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The Crowd: Performance artist speaks at event

May 18, 2011|By B.W. Cook

Chris Burden received his master's in fine art from UC Irvine in 1971. For his thesis, he locked himself in a school locker for five days with 5 gallons of water suspended above him.

This was the start of Burden's career as a performance artist, following a personal journey viewing contemporary art as a harbinger of political, social, environmental and technological change. Burden used his body as a canvas for his experimental statements, building a reputation in the international art scene for the next decade.

With the dawn of the 1980s, the artist switched his focus to object-making. During the last 30 years, he has dedicated his career to producing a varied collection of expressions of his view of a changing world. Among the most notable was "What My Dad Gave Me," a project installed at New York's Rockefeller Center in 2008, which consisted of a 65-foot tall Erector Set skyscraper.

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Last week, Burden returned to the location of his early artistic roots as the 2011 honoree at Art of Dining, sponsored by the Orange County Museum of Art in Newport Beach. Following a laudatory introduction by Paul Schimmel, chief curator of the Museum of Contemporary Art (MOCA) in Los Angeles, Burden appeared onstage at the Island Hotel, fronting an audience of some 300 donors who had come together to raise $400,000 that evening for OCMA.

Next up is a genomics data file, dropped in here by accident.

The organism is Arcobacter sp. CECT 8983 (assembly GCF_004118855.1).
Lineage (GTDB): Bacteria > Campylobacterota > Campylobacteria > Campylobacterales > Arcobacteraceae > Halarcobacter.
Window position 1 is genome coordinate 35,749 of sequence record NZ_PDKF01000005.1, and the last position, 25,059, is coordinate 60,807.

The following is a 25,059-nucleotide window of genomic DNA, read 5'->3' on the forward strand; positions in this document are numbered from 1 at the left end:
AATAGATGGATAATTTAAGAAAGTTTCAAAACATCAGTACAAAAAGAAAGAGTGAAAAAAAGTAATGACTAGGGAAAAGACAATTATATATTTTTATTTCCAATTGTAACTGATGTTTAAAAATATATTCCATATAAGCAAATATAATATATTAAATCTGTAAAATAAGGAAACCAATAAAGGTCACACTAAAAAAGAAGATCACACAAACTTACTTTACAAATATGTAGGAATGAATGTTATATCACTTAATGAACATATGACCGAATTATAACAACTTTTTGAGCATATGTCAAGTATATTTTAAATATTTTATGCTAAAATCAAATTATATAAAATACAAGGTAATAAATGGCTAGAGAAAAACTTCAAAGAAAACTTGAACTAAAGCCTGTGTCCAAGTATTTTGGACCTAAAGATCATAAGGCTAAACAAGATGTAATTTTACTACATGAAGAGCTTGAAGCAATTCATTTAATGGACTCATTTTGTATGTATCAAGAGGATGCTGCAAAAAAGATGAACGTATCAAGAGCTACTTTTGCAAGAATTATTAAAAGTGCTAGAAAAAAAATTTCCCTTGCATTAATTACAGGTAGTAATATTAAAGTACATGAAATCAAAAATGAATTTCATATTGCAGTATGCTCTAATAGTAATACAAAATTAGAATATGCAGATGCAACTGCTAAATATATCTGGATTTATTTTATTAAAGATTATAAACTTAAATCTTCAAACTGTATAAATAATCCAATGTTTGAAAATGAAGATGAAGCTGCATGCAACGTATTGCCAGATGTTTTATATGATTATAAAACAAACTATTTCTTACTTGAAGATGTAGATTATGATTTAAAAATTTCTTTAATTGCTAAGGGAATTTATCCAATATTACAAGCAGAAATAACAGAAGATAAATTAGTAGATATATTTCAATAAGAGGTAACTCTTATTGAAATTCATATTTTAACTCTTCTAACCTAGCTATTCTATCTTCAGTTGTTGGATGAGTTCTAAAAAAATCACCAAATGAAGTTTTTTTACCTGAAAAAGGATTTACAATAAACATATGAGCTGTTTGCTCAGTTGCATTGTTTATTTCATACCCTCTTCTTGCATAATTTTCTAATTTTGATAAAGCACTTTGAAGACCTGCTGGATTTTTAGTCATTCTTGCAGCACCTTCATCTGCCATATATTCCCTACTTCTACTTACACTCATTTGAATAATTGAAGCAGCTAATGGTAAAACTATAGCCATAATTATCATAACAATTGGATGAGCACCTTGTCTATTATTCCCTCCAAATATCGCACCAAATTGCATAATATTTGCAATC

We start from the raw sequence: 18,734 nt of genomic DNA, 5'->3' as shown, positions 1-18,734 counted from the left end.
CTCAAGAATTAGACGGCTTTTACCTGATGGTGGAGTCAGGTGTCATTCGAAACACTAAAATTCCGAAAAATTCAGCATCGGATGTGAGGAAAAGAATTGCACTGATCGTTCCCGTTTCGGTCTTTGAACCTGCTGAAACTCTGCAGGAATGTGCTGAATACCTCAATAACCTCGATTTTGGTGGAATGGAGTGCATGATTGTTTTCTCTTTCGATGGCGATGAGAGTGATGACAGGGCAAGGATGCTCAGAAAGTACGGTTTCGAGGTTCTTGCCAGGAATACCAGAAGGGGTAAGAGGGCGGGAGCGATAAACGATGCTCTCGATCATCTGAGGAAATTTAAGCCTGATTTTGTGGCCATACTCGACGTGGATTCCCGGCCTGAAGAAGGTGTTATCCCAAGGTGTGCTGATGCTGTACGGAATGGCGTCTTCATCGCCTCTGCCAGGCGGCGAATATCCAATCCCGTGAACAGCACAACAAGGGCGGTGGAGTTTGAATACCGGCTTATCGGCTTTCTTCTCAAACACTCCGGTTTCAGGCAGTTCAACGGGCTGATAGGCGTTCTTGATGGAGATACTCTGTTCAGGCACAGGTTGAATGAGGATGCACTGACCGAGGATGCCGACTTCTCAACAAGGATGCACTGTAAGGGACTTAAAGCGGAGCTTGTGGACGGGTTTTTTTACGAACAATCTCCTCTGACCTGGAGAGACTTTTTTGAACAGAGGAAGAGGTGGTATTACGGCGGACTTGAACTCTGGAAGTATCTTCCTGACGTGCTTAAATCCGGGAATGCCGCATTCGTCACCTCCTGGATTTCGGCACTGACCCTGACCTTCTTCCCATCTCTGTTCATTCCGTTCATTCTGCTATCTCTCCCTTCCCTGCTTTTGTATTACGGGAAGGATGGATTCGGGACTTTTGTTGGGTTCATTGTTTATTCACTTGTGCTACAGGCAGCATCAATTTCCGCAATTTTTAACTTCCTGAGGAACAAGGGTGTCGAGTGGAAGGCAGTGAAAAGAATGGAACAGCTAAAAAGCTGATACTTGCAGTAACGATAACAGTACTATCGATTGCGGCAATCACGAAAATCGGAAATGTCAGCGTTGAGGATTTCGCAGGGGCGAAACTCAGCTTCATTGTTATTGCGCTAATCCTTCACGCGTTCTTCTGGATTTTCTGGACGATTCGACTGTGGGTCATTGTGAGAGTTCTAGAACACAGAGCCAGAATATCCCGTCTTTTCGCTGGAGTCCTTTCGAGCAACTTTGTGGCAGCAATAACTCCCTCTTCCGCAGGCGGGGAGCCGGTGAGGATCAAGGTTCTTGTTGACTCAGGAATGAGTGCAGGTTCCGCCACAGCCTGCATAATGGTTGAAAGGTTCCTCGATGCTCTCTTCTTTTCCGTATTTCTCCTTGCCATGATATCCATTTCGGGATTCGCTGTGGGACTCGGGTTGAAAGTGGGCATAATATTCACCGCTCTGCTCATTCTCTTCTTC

To be more accurate, Schimmel's address was not so much an introduction of Burden as it was a biographical recap of the artist's career, beginning with his Orange County education and tracking his achievements forward to the present day. Schimmel did not end his words by saying "and now ladies and gentlemen, please welcome Chris Burden."

Instead, Schimmel ended his talk, and moments later, a man of average height without distinguishing features, with the possible exception of a short-cropped pageboy haircut and a tuxedo shirt opened at the collar, came out of the crowd and started talking into the microphone.

The man who locked himself in a locker for five days with 5 gallons of water overhead spoke in a soft, almost whispery voice, taking long pauses between his sentences. Burden essentially shared with the audience that he was simply an artist of his own creation in his own time, in his own way, against the tide, pushing the preverbal rock up the hill and somewhat amazed at the phenomenal success life has bestowed upon him.

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